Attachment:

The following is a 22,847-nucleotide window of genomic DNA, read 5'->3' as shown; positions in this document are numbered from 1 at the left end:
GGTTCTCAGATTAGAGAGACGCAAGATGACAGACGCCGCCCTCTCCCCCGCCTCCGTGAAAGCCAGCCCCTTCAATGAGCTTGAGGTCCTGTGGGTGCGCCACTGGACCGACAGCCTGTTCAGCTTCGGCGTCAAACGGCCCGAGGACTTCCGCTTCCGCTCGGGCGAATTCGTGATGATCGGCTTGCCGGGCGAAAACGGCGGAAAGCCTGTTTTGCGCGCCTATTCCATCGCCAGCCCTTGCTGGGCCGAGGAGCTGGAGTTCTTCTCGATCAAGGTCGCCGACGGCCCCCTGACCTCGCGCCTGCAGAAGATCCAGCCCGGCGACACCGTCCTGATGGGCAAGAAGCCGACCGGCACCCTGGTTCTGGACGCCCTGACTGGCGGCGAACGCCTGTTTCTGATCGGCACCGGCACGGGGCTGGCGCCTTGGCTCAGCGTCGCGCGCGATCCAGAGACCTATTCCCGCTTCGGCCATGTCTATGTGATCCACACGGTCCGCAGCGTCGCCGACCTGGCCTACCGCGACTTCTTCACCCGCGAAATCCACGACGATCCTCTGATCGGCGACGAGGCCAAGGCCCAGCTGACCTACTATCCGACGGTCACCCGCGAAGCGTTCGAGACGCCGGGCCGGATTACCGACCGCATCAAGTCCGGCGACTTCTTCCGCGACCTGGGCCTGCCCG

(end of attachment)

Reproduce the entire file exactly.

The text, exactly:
The following is a 22,847-nucleotide window of genomic DNA, read 5'->3' as shown; positions in this document are numbered from 1 at the left end:
GGTTCTCAGATTAGAGAGACGCAAGATGACAGACGCCGCCCTCTCCCCCGCCTCCGTGAAAGCCAGCCCCTTCAATGAGCTTGAGGTCCTGTGGGTGCGCCACTGGACCGACAGCCTGTTCAGCTTCGGCGTCAAACGGCCCGAGGACTTCCGCTTCCGCTCGGGCGAATTCGTGATGATCGGCTTGCCGGGCGAAAACGGCGGAAAGCCTGTTTTGCGCGCCTATTCCATCGCCAGCCCTTGCTGGGCCGAGGAGCTGGAGTTCTTCTCGATCAAGGTCGCCGACGGCCCCCTGACCTCGCGCCTGCAGAAGATCCAGCCCGGCGACACCGTCCTGATGGGCAAGAAGCCGACCGGCACCCTGGTTCTGGACGCCCTGACTGGCGGCGAACGCCTGTTTCTGATCGGCACCGGCACGGGGCTGGCGCCTTGGCTCAGCGTCGCGCGCGATCCAGAGACCTATTCCCGCTTCGGCCATGTCTATGTGATCCACACGGTCCGCAGCGTCGCCGACCTGGCCTACCGCGACTTCTTCACCCGCGAAATCCACGACGATCCTCTGATCGGCGACGAGGCCAAGGCCCAGCTGACCTACTATCCGACGGTCACCCGCGAAGCGTTCGAGACGCCGGGCCGGATTACCGACCGCATCAAGTCCGGCGACTTCTTCCGCGACCTGGGCCTGCCCG